Home exchanges, a bit at a time

Updated: Mar 31 2008, 04:17am hrs
About once a month, Mark Bollozos makes the four-hour drive up to Lake Tahoe from his home in San Francisco for a few days of skiing or mountain biking. A couple of weeks before he leaves, Bollozos nails down which getaway hell call home that weekend.

Will it be the four-level condominium in Incline Village, Nev., with a view of the lake The chalet with mountain views one block from Sugar Pine Point State Park in Tahoma, California Or the cabin that sits along the Truckee River near Tahoe City, California, where he has become friendly with the neighbours

The homes arent his, but theyre starting to feel that way. Through his membership in HomeExchange.com, Bollozos gets to live in them in exchange for the use of his one-bedroom condominium in Pacific Heights that has a living-room view of the Golden Gate Bridge. We have a mutual agreement to go to each others places, said Bollozos, who works in commercial real estate. At this point its not even like home exchange, but more like an extension of a second home. Any time I have an interest in going to Tahoe, I drop them an e-mail.

In the past, home swapping was the province of international vacationers seeking long-term getaways. But executives with home-exchange services say short-term swaps those within easy driving distance have taken off and are the fastest-growing part of the business, though hard statistics are difficult to come by.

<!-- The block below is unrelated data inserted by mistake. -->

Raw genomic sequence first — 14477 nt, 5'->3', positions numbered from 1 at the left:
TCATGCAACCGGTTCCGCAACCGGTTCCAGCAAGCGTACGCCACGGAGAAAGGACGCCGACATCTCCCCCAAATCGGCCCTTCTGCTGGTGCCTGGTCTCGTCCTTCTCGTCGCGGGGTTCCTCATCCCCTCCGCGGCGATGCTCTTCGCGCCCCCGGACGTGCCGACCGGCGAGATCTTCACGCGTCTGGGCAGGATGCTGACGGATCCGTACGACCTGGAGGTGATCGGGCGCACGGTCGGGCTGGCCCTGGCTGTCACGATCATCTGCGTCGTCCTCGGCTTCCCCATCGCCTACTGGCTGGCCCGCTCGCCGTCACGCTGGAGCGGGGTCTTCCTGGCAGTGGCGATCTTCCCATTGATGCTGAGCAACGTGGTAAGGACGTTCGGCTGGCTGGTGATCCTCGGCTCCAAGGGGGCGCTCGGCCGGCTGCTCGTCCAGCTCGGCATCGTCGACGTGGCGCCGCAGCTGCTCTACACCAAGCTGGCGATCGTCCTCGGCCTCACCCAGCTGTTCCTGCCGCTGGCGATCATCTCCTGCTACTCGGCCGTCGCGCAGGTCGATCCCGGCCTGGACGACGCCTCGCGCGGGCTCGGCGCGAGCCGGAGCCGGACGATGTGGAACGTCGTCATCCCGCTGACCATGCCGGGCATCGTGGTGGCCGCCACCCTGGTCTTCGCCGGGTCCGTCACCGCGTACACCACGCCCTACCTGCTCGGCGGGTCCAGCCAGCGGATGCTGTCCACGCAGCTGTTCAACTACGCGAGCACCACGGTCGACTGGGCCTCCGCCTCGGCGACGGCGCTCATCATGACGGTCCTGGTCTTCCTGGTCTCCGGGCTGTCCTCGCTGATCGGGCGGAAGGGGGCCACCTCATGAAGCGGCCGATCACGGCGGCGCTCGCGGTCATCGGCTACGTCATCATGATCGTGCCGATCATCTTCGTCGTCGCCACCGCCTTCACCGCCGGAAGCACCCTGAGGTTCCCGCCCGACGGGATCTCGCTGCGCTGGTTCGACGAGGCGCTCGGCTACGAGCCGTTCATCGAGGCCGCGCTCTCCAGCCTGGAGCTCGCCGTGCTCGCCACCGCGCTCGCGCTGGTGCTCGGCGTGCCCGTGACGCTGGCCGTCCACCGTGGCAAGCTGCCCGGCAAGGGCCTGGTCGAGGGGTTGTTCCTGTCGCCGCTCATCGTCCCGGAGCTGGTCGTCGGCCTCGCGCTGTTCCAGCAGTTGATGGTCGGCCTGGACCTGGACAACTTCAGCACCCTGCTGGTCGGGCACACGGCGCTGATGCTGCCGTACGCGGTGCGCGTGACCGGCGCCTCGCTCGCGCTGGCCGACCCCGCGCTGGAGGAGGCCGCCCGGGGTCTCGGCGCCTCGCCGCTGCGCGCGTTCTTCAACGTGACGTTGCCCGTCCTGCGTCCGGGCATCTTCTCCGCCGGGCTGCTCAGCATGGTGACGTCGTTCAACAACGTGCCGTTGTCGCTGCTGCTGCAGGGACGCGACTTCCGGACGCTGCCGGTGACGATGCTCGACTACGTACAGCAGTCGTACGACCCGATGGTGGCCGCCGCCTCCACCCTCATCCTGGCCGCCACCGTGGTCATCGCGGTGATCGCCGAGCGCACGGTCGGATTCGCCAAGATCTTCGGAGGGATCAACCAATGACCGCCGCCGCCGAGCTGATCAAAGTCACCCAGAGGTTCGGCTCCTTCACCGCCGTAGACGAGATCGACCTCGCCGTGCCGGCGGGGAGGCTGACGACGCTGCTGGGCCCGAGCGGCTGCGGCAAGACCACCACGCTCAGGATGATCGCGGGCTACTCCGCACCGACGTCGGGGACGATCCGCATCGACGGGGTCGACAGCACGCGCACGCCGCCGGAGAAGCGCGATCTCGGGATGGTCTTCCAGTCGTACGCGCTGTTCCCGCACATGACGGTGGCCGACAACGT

Thats because once members sign on to a service, which typically costs $45 to $110 a year, they connect with one another online. So while companies poll customers, they dont have immediate statistics.

What I do know is that people who used to do one exchange every year or two are now doing four, five, six or more exchanges within a year, said Ed Kushins, founder of HomeExchange.com, one of the largest swap services with 20,000 members. Weekend exchanges are one of the fastest-growing kinds. Even I've done it. I live in Hermosa Beach, and I did an exchange in Beverly Hills. It's only 20 miles away, but it's like going from one world to another.

Helen Bergstein, founder of Digsville.com, another service, has seen the same trend. Its not just about that two weeks overseas anymore, she said. In a survey I did nine years ago, exchangers were mostly middle age and older and went on two-weeks-plus trips once a year. When I did a survey a year ago, the age was lower, with many more families, and they took shorter, more-frequent trips and closer to home. Steve and Dian Jahn, of Anacortes, Washington, hadnt considered doing a weekend swap until they were contacted last year by Greg Cusbert, who lives in Vancouver.

Greg put forth the idea, and it was a very good one, Jahn said. We enjoy a great getaway in an international city, and Greg enjoys our small bay-front condo in a rural area, so it's a great change for us both.

For David and Karen Keane, early retirees who live in Lyme, N.H., short-term swaps are a way to explore New England on a budget. Since joining HomeLink International four years ago, they have traveled overseas once, but also swapped their home, which is near Dartmouth College, for places in Hyannis, Mass., Bar Harbor and Falmouth, Maine, and New York City.

NY Times / Diane Daniel